To the Department of Education and Training, NSW Department of Education, and NSW Education Standards Authority,
We, the undersigned Australian writers and teachers (including tertiary teachers), value the focus given to Australian literature in the curriculum and the passion many school teachers have for exploring and promoting the work of contemporary writers. But this week the honour of being selected for study turned ugly for our respected fellow writer Ellen van Neerven, who was subjected to online abuse by students tasked with responding to her poetry in a HSC exam (screenshots have been collected and can be provided). We write to condemn this harassment and urge you to issue a statement in response.
On Monday, October 16, Andrew Taylor reported in The Sydney Morning Herald that Ellen was contacted by students who asked her to explain her poem, while others ‘expressed frustration and contempt’, sent blatantly offensive memes, and ‘descended to racist and vulgar abuse prompting authors to criticise the actions of HSC students.’ We agree with poet Evelyn Araluen who stated, ‘It's not cute, it's harassment’.
According to another article by Osman Faruqi, published in Junkee on October 17, Year 12 students in NSW posted abusive content to a public Facebook HSC group with thousands of members (since changed to private) but ‘soon migrated to Twitter’ where students began harassing Ellen both via public and private messaging. The students also trolled writers who came to Ellen’s defence (this is ongoing at the time of writing). As Faruqi points out, this is not the first time writers have been harassed and abused during HSC exams; a ‘number of prominent Australian writers’ confirmed it has occurred in previous years.
Several writers reported this activity to the NSW Department of Education and the NSW Education Standards Authority (NESA), but Junkee states that when approached for comment a spokesperson for NESA maintained they weren’t ‘aware of any complaints or the online abuse’. This is a completely inadequate response.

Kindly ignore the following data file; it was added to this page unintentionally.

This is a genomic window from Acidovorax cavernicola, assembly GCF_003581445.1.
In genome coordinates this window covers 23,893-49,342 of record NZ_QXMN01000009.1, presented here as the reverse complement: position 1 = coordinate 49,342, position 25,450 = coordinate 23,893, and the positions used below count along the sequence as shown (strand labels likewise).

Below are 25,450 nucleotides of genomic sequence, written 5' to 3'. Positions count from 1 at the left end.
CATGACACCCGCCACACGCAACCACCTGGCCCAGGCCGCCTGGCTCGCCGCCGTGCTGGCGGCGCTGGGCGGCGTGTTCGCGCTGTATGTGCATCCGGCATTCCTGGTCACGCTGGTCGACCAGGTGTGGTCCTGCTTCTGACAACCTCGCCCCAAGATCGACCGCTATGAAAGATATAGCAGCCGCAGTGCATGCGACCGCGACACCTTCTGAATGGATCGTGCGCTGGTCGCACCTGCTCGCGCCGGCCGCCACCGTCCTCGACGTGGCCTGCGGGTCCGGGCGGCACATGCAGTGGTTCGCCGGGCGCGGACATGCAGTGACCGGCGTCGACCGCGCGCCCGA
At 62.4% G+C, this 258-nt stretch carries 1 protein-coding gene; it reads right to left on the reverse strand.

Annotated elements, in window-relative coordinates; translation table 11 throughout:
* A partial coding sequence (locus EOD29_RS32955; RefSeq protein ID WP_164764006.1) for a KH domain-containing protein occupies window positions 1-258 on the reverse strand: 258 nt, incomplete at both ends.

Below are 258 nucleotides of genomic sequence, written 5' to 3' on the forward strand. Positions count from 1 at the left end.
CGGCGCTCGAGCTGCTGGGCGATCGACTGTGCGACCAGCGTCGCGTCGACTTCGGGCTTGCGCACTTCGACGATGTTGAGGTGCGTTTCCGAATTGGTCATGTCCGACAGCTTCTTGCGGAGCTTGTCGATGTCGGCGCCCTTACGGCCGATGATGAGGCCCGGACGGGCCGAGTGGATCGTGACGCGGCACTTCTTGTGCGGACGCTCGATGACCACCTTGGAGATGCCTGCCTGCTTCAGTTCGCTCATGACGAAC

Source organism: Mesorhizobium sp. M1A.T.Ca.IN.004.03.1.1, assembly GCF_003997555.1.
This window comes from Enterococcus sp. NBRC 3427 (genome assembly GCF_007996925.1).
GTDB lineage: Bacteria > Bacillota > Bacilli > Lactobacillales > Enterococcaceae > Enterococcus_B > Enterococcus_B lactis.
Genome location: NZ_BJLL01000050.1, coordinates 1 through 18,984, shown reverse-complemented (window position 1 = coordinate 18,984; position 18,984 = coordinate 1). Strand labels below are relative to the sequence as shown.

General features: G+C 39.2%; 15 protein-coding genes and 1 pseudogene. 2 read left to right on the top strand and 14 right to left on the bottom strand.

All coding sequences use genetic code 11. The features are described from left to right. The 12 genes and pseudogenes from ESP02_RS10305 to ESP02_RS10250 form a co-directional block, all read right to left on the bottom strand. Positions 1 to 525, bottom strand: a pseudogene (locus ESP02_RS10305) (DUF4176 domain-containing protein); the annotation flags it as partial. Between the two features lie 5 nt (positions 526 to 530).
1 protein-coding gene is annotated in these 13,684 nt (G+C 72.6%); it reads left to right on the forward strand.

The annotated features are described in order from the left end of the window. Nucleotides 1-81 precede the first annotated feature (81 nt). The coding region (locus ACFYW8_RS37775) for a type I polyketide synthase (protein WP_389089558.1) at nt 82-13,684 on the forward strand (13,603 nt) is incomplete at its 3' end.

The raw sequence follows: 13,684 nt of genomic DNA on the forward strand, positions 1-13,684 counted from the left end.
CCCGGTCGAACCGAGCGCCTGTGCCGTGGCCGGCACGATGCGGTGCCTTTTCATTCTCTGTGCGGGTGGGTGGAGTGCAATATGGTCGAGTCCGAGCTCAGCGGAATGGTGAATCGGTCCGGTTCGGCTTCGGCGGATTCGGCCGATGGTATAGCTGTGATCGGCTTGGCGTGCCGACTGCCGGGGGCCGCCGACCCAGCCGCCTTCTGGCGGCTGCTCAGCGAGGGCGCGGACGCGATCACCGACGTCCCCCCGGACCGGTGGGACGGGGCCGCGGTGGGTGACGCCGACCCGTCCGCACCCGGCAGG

We stand with Ellen van Neerven and any other writers who have been abused and we call on your departments to issue a statement making it clear that no amount of exam stress can justify this type of behaviour, and that you will be working with teachers and parents to educate students about the harms of online abuse and further develop strategies that help students prepare more effectively for exams in the future. We also ask you to carefully consider whether a student who responds to an exam question in this way deserves to face consequences. Parents have a responsibility to support their children’s learning in constructive ways, to help them manage the stress of the HSC, and to educate them about racism, but we feel it is your responsibility to discuss this problem with parents formally and to put measures in place to address it.
Finally, we assert the right for everyone to live in an Australia that does not tolerate racism nor turn a blind eye to it when it does occur. The abuse and public harassment to which Ellen has been subjected cannot be tacitly supported by your continuing silence.
EDITED: We acknowledge the statement made by NESA CEO David de Carvalho in an article by ABC News Online (byline Paige Cockburn, posted 8.31pm Oct 17) describing the harassment and abuse as 'a completely inappropriate response' and calling on the students involved to apologise to Ellen van Neerven. This does not sufficiently address our concerns or constitute the kind of public statement we have requested. We ask that your Departments commit to enacting measures toward ensuring there are no further incidents of this kind. Until a public statement of that nature is forthcoming this letter stands.